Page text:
NetJets Europe looks for airport partnerships

By Kate Sarsfield

NetJets Europe is seeking to establish partnerships with strategic European airport operators in an effort to obtain regular and sustained runway access and reduce travel times for its customers.

The move comes as the Lisbon-based fractional ownership and charter company prepares to complete the acquisition early next month of Germany's Egelsbach airport 11km (7 miles) north of Frankfurt. The acquisition of Egelsbach marks NetJets first foray in to airport ownership and strengthens the Berkshire Hathaway-owned company's foothold in the lucrative German market.

"We are not in the airport business," says NetJets Europe chief executive Bill Kelly. "Our primary focus is on customer service and we will do whatever it takes to improve the experience for our customers." Having Egelsbach in its portfolio will enable NetJets to tap into the region's large base of high net-worth individuals and businesses and will allow existing customers to access the financial capital at times convenient to them rather than the airport.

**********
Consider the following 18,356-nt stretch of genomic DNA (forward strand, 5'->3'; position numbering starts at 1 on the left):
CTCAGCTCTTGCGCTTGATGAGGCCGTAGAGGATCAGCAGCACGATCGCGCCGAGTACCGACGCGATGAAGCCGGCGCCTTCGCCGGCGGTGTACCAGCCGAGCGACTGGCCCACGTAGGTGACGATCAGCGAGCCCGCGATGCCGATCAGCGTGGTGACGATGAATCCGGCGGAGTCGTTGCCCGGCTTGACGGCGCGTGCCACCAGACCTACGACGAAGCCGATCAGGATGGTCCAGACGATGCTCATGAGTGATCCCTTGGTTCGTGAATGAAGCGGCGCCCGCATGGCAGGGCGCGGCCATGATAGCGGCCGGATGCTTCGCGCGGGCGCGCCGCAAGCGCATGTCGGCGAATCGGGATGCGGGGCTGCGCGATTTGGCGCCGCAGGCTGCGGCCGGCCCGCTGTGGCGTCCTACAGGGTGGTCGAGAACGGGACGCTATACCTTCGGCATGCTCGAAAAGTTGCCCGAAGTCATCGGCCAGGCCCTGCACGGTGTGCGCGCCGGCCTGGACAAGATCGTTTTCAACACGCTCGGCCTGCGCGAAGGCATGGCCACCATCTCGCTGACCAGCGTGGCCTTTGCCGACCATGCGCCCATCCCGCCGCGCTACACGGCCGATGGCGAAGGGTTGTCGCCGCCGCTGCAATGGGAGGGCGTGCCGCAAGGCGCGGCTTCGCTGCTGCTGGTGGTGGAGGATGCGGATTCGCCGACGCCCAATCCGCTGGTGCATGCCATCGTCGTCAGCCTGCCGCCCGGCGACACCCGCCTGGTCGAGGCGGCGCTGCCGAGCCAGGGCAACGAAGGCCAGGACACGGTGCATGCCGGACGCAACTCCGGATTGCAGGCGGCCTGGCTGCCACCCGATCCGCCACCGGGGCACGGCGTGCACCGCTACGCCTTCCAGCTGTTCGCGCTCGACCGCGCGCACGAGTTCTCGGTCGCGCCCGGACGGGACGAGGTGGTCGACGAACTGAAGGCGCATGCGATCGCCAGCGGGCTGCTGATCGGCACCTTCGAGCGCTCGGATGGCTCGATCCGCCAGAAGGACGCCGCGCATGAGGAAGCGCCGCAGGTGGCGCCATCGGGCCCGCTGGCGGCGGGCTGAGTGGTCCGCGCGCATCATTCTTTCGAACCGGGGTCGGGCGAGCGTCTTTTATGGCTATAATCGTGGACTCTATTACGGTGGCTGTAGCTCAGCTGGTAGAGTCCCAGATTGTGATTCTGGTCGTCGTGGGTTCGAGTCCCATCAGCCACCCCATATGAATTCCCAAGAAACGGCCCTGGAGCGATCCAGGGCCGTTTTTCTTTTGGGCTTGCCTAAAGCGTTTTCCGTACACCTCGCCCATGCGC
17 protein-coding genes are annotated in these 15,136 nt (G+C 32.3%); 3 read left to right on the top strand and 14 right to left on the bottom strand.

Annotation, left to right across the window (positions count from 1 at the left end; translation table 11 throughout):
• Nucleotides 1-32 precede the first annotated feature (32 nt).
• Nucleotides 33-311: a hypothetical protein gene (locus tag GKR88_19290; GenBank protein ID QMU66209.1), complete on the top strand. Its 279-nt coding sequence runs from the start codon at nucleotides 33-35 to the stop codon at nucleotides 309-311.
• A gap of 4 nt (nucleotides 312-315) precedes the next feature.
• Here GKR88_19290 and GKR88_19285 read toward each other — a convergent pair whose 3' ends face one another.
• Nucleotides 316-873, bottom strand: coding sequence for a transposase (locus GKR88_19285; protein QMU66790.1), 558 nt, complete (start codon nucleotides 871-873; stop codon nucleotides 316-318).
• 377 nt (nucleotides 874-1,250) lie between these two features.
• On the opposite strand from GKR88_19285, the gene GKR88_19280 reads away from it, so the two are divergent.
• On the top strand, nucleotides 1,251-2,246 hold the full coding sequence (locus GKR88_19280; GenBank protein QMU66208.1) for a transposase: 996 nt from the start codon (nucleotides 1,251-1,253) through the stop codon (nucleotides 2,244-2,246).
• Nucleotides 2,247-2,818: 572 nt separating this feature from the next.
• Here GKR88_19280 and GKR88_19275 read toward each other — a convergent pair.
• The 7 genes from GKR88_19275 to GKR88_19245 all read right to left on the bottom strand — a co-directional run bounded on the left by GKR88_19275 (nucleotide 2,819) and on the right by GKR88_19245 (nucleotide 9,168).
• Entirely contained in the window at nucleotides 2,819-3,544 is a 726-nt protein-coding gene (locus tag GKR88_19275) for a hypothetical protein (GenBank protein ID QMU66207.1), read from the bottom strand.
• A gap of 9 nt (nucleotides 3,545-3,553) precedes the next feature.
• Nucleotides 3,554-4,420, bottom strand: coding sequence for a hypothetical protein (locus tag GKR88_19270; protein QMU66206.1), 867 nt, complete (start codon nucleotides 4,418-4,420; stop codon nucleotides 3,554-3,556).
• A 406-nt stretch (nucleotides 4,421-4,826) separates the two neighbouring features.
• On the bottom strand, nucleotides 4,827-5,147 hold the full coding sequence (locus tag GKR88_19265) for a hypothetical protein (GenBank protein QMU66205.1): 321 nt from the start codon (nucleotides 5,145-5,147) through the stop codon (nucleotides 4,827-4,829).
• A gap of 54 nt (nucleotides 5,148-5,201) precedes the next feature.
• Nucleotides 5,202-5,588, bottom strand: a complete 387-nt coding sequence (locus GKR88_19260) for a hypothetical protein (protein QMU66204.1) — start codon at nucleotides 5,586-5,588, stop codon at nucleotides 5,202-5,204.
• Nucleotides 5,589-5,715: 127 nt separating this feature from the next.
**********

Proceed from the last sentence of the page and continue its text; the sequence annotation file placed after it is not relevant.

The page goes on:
"This isn't possible at the moment," Kelly says. "Our hit rate at Frankfurt is 30-40%, so we have to fly to Frankfurt Hahn airport [about 100km to the west]."

The picture is similar across Europe, Kelly says, where poor access for business aircraft to major European airports, notably Amsterdam Schiphol, Geneva International, Nice Côte d'Azur and London's Heathrow and Gatwick has provided a major obstacle to operators for years. The formation and expansion of secondary airports across the region, especially around London - home to Biggin Hill, Luton and Tag Farnborough airports - has helped to ease the burden, but the problem still persists. "Airlines bring in far more revenue for these major airports than business aircraft, so they will always get priority," he admits.

NetJets has not ruled out further airport acquisitions, but Kelly says the company would prefer to work with established airport owners to find a long-term solution to the "access problem".

He says: "We could do a trade-off, for example pay larger landing fees in exchange for guaranteed slots. We will look at each country in which our customers are based and want to fly to and where there is an issue we will try to resolve it."

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